The writing style gets 4 solid Bookeo logos. There’s a great mix of words and sentences and I knew exactly what they meant.

The review covers just about everything I could want to know about this escape room, without spoiling a thing. I was so ready for a strong finish, until I noticed a problem. The reviewer describes the players’ roles, and finishes off by mentioning that, “The Detective acts as the intermediary, while also solving his own puzzles.” That’s right. Can you spot it? It’s 2016, people, and yet somehow the Detective solves HIS puzzles. The anti-feminist and probably hetero-normative stance taken here frankly shocks and appalls me, so much so that I may not be reading any more of Escape Authority’s reviews.


Thanks, and happy escape review reading!


Escape Authority can be found here:



OMEscape Canada – The Kingdom of Cats Reviewed by Room Escape Artist – Reviewed by Mike


What this review lacks in quantity it more than makes up for in heart. Room Escape Artist has been at this a while and it shows. There are not only a plethora of reviews on the site, but also many how-to guides written for players, designers and owners alike. But here’s the first problem. No logo? He (or she, as we’ll discuss later) calls themselves an artist but can’t even draw a simple logo?

The Kingdom of Cats [Review] – Room Escape Artist screenshot
And here’s where it gets worse. NO REVIEW GRAPHIC. What I believe I’m looking at is plain text, with no indication of what the score might be through the use of lock/key/star icons. What good is a review that can’t tell me a score? Not off to a great start..

Lucky for Room Escape artist, I was immediately sucked in by the intro hook, which both took me by surprise and delighted me. I had no idea what to expect because the smorgasbord of ideas crammed into that tiny sentence is so disparate; I needed to read on immediately.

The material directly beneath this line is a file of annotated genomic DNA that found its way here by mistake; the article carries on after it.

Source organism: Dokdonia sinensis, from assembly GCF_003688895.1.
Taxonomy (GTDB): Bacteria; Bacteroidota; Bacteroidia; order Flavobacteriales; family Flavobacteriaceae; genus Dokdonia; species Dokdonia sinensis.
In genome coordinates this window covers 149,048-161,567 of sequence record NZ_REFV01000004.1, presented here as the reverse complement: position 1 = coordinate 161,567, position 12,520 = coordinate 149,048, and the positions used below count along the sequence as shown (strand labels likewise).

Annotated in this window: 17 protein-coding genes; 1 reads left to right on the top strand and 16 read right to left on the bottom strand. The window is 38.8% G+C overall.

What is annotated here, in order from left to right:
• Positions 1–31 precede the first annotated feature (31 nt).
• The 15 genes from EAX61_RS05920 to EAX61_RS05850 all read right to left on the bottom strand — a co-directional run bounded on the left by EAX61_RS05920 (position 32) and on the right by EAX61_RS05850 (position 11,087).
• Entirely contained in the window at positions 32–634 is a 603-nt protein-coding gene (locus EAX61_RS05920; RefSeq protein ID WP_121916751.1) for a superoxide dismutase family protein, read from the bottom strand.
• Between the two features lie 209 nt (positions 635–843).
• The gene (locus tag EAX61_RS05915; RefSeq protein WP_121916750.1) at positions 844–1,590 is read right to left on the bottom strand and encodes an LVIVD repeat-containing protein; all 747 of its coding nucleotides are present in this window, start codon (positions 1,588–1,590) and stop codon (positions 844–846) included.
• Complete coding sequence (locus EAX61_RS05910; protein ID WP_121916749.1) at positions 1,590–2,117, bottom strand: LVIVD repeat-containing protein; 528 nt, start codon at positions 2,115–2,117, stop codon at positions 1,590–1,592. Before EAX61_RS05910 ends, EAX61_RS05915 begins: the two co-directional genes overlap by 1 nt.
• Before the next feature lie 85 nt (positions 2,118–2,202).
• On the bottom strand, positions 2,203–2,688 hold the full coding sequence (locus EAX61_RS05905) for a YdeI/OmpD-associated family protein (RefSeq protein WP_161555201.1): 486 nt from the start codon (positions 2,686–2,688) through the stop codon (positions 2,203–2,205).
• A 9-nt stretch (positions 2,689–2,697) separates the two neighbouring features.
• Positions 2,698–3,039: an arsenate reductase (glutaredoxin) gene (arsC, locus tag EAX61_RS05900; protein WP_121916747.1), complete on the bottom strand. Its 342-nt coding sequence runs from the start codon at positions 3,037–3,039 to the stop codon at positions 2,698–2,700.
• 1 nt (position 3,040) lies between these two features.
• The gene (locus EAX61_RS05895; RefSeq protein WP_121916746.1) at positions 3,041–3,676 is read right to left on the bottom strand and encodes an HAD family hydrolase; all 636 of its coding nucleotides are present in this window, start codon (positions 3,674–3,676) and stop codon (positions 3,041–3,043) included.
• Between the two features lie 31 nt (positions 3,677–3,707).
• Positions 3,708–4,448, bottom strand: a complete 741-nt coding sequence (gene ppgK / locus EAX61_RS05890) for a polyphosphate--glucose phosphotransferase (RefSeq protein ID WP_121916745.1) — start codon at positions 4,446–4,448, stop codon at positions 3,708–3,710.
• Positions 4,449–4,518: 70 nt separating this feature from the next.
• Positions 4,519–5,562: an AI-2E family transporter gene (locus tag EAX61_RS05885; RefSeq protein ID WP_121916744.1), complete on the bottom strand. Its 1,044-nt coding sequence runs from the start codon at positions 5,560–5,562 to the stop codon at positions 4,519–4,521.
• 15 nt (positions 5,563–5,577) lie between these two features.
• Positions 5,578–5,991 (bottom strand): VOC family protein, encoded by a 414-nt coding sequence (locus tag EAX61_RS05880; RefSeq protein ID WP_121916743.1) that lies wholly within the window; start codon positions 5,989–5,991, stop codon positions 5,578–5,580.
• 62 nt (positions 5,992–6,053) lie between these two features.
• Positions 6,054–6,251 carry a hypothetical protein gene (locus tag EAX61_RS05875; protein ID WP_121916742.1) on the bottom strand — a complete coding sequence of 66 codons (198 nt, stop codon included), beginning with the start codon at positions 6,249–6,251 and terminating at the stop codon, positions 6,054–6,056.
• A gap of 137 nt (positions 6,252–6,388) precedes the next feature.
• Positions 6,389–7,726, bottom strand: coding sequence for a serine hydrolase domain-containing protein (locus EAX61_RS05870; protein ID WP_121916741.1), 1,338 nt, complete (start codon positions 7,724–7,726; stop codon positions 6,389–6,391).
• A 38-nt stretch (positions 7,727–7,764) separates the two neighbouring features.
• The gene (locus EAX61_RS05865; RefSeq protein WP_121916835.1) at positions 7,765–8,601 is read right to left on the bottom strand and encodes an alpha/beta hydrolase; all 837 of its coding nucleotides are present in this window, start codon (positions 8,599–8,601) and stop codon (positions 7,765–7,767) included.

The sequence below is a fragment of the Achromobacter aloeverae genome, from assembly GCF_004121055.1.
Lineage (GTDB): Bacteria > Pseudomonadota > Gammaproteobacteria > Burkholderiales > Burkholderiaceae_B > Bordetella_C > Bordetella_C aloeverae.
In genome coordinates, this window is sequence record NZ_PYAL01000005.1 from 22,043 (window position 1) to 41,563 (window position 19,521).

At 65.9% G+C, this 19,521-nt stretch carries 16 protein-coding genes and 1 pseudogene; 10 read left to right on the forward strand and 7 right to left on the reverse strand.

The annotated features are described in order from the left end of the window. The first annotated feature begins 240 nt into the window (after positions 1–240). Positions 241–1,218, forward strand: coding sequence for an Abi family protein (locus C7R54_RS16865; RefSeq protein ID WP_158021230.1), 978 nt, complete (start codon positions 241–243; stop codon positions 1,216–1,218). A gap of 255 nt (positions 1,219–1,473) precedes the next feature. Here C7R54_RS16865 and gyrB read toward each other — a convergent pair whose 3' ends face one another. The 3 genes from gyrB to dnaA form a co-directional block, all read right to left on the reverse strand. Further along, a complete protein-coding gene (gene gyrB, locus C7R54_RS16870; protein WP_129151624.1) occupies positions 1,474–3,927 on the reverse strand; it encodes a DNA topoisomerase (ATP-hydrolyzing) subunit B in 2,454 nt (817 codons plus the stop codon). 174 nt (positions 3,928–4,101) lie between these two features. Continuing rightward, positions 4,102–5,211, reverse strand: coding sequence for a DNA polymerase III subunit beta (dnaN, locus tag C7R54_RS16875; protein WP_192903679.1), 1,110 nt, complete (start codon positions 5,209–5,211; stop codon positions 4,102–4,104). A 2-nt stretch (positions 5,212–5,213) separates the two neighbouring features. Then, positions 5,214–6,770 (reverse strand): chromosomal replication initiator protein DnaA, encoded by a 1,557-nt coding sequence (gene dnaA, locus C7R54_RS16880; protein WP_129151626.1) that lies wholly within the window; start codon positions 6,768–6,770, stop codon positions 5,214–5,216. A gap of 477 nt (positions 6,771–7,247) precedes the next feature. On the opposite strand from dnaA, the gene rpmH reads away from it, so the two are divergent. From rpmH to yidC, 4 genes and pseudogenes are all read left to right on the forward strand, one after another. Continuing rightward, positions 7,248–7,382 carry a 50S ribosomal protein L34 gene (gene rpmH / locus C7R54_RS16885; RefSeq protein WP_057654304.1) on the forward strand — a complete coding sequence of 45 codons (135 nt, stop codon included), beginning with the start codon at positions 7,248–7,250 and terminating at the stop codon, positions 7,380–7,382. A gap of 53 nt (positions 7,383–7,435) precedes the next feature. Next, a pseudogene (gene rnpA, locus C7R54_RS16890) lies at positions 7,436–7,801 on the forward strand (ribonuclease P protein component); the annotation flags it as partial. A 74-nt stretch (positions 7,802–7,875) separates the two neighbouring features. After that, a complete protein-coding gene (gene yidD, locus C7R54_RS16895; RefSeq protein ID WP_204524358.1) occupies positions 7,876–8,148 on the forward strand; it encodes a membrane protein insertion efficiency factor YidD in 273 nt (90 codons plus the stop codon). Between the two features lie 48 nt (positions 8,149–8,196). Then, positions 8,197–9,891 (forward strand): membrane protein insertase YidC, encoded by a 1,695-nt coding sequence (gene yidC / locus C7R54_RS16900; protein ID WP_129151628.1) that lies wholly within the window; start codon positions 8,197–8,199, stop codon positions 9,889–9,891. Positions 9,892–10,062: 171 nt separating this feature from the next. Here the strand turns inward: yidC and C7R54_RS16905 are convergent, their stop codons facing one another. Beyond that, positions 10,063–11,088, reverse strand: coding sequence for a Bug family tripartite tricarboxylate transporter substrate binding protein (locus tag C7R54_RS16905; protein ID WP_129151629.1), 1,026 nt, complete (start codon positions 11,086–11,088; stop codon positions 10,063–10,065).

[EDIT: Upon taking a look at some of Room Escape Artist’s other reviews, it seems like this trick is being recycled. Let’s take a quick look at a few other hook sentences:

“Where the doors are your greatest nemesis.” (From the Escape from the 6 – Firefighter Rescue review, May 25, 2016)
“It’s a blur.” (From the Ninja Escape – Black Lace review, May 17, 2016)

As you can see, Room Escape Artist utilizes this form of trickery repeatedly.]

Not too much to say about the font here; the reviews use Open Sans, which is basically the cheddar cheese of fonts. However, the leading is excellent (although probably a design choice by the template designer rather than Room Escape Artist).

The writing style employed is very short and to the point, but don’t confuse that for concise! As a reader, I was left wanting more. Unfortunately this wasn’t always Room Escape Artist’s mandate. The word count here is 381. Compare that to a review of “Casa Loma – Escape from the Tower” from just 6 days prior, which came in at a juicy 622 words.

Despite its brevity, I came away from the review knowing exactly what to expect of the game. This is a very refreshing change from those meandering, non-linear reviews written by people I won’t name here. Sometimes, a simple review can be just as entertaining as a complex one! Additionally, I was feeling all the warm fuzzies that Room Escape Artist purports to have felt, so definite bonus points for that. An effective tool Room Escape Artist uses is peppering in relevant images such as this one [REVIEW SPOILERS BELOW]:


The image definitely helped the review stay on track… but perhaps to a fault. Here’s where Room Escape Artist falters. He/she starts talking about cats, and how they want everything to be about cats, which raises the question, do they want to play an escape room or pet a cat?